By Crispin Thorold
BBC News, King Abdullah Economic City, Saudi Arabia
KAEC will have a large port, leisure resorts, schools and universities
King Abdullah of Saudi Arabia has a vision which if successful could soon transform the Kingdom's economy and society.
Six major developments will be built across the Kingdom over the next 15 years, the centrepiece being King Abdullah Economic City, 100km (62 miles) north of Jeddah.
The new city is rising from the sands of the Arabian Desert and when complete it will stretch over 150 sq miles (388 sq km).
The developers say that by 2020 more than one million jobs will have been created, in a city that will be home to two million people.
"This is on a scale unheard of before in the world," said Fahd al-Rasheed the CEO of Emaar, The Economic City, which is developing the site.
"[The King Abdullah Economic City] includes one of the largest ports in the world, an education zone, a resort zone etc. It is the size of Washington DC and is being built in 15 years".
With the price of oil showing no sign of weakening, the government of Saudi Arabia is planning for a future when the commodity will eventually run out.
You are not just talking about the economy and getting revenues - you are talking about creating job opportunities
Saad al-Dosari, Rabigh Refinery and Petrochemical Co
The revenues that are being generated are enormous - every day more than 11 million barrels of oil are pumped. At current market prices that is worth well over $1bn (£510m) daily.
During the last oil boom, vast sums of money were spent by the government on projects that failed - Saudi Arabia famously tried to "make the desert bloom" with water-intensive agriculture schemes.
Now the Kingdom is trying to invest more sensibly in the future to solve several challenges:
Diversification of the economy
A booming population (40% of Saudis are under 15)
Improving skills and education amongst Saudis
"I think it is most important for Saudi Arabia to diversify," said Saad al-Dosari, the President and CEO of the Rabigh Refinery and Petrochemical Company, near Jeddah.
Inside the desert city
"You are not just talking about the economy and getting revenues. You are talking about creating job opportunities.
"You are talking about establishing an industrial infrastructure for the future generations".
The new industries will include the production of aluminium, steel, fertilizer and petrochemicals.
An army of foreign workers, mostly from South Asia, are building the infrastructure that is needed and the accompanying residential areas. The labourers are cheap and are prepared to do jobs that Saudis refuse to do.
King Abdullah is seen as a reformer in a conservative political establishment
For decades Saudi Arabia has been dependent on skilled and unskilled expatriate labour, but in recent years the government has been trying to get more Saudis into work with employment schemes like Saudisation. They have had mixed success.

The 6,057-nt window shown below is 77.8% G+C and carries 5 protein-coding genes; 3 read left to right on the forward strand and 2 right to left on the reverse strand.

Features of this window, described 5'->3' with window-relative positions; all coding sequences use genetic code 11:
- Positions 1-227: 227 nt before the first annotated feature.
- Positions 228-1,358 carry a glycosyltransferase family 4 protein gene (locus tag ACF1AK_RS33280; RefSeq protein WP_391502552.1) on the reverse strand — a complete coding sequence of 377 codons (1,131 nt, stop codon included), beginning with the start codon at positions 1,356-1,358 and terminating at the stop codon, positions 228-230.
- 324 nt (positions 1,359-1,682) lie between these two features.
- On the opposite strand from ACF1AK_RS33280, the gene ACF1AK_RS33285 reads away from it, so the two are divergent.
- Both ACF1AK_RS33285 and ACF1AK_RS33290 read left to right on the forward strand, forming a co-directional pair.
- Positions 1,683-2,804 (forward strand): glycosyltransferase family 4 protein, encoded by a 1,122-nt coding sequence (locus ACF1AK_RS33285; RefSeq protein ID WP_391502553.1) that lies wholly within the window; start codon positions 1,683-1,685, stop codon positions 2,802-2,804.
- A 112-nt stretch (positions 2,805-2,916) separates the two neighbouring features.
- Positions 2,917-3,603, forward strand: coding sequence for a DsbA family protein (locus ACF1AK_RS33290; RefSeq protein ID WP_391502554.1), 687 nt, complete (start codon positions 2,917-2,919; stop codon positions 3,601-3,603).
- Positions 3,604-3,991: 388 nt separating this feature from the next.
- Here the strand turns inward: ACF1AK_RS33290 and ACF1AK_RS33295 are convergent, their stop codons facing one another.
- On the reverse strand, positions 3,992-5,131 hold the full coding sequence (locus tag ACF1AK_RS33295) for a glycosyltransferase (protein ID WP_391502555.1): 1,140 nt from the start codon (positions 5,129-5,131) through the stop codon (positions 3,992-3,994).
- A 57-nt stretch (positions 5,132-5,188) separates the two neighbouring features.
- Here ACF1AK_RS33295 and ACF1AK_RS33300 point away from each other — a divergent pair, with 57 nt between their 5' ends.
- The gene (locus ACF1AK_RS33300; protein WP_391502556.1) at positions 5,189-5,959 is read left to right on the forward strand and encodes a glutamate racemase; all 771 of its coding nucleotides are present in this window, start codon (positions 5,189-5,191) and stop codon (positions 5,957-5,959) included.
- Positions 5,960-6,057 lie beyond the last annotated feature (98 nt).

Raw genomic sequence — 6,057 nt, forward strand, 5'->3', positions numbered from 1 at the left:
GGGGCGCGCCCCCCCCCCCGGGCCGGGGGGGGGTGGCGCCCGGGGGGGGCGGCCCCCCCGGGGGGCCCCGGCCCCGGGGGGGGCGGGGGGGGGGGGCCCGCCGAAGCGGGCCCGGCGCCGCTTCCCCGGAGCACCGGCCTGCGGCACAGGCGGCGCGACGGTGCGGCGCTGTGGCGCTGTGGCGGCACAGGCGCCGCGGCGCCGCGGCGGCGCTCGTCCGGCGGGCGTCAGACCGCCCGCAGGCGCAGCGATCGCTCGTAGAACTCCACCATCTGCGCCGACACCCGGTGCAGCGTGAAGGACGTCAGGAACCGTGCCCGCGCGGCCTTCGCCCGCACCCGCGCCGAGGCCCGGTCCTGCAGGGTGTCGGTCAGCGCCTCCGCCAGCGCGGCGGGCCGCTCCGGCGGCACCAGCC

Take the water bottling plant run by the Delta Marketing Company in Jeddah.
Just 12% of the workforce on the factory floor is Saudi, including 40 women. In the whole company, a fifth of the workers are Saudi, which meets the government quota but is still low by international standards.
"Low-educated Saudis have very few choices," said the Water Division manager, Nidal Abdul Kareem, who is Jordanian.
"[They can] work in the unskilful work with low salaries and compete with the expats. Or they can stay at home without work and some of them unfortunately like to stay at home without work. Sometimes you feel strange that they don't like to work."
Despite the difficulties Saudi Arabia is undoubtedly in the process of enormous change, which is being fuelled by the oil boom and globalisation.
The construction programme is taking place on a massive scale
New shopping centres are being built, like the enormous Red Sea Mall in Jeddah. Satellite television and music from the West are also having an impact on the youthful population.
There will be several universities in the new economic cities, which reforming Saudis believe could be the catalyst for social freedoms.
"This is part of a Kingdom-wide change in philosophy whereby we are improving education systems," said Mr Rasheed.
"In KAEC we will have a global education system that aspires to have students graduate at a global level in terms of their understanding of the world, how they view the world and how they want to be a part of it."
In Saudi Arabia you need to read between the lines. Most reformers quietly suggest that the cities of the future will be much freer than the rest of the country.
But will women be able to drive in the new cities? Will men and women be able to mingle freely in the developments as they do in the West or in many other Middle Eastern countries?
No one including the King seems prepared to answer those questions directly just yet.
Reform is coming but in a country with a strong religious establishment it will be a gradual and slow process. The King Abdullah Economic City seems likely to be at the forefront of the change.
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